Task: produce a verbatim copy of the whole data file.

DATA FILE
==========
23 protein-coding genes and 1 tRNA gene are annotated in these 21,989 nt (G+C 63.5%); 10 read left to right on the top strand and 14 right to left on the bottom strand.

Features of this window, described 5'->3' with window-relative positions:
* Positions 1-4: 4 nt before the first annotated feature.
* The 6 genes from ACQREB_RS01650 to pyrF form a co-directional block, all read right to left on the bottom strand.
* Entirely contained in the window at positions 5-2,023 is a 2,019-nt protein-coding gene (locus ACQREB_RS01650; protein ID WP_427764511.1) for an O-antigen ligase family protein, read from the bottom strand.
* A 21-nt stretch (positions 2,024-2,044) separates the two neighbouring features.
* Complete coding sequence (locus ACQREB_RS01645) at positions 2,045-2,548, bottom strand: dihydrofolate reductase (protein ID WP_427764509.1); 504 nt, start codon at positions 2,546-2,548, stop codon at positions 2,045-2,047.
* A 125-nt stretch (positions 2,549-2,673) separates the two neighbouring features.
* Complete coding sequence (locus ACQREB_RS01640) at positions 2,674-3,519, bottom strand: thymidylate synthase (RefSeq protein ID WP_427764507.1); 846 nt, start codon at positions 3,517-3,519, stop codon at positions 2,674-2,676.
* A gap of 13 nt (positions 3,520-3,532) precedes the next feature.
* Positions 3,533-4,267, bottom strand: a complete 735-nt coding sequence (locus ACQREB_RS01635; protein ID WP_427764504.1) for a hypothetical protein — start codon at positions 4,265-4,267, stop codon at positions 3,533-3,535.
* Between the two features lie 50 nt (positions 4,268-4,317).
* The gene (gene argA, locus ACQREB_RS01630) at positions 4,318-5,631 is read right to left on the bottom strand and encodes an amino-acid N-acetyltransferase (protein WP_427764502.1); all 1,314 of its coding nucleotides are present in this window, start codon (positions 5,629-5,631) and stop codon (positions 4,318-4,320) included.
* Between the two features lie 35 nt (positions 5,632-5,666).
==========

23 protein-coding genes and 1 tRNA gene are annotated in these 21,989 nt (G+C 63.5%); 10 read left to right on the top strand and 14 right to left on the bottom strand.

Features of this window, described 5'->3' with window-relative positions:
* Positions 1-4: 4 nt before the first annotated feature.
* The 6 genes from ACQREB_RS01650 to pyrF form a co-directional block, all read right to left on the bottom strand.
* Entirely contained in the window at positions 5-2,023 is a 2,019-nt protein-coding gene (locus ACQREB_RS01650; protein ID WP_427764511.1) for an O-antigen ligase family protein, read from the bottom strand.
* A 21-nt stretch (positions 2,024-2,044) separates the two neighbouring features.
* Complete coding sequence (locus ACQREB_RS01645) at positions 2,045-2,548, bottom strand: dihydrofolate reductase (protein ID WP_427764509.1); 504 nt, start codon at positions 2,546-2,548, stop codon at positions 2,045-2,047.
* A 125-nt stretch (positions 2,549-2,673) separates the two neighbouring features.
* Complete coding sequence (locus ACQREB_RS01640) at positions 2,674-3,519, bottom strand: thymidylate synthase (RefSeq protein ID WP_427764507.1); 846 nt, start codon at positions 3,517-3,519, stop codon at positions 2,674-2,676.
* A gap of 13 nt (positions 3,520-3,532) precedes the next feature.
* Positions 3,533-4,267, bottom strand: a complete 735-nt coding sequence (locus ACQREB_RS01635; protein ID WP_427764504.1) for a hypothetical protein — start codon at positions 4,265-4,267, stop codon at positions 3,533-3,535.
* Between the two features lie 50 nt (positions 4,268-4,317).
* The gene (gene argA, locus ACQREB_RS01630) at positions 4,318-5,631 is read right to left on the bottom strand and encodes an amino-acid N-acetyltransferase (protein WP_427764502.1); all 1,314 of its coding nucleotides are present in this window, start codon (positions 5,629-5,631) and stop codon (positions 4,318-4,320) included.
* Between the two features lie 35 nt (positions 5,632-5,666).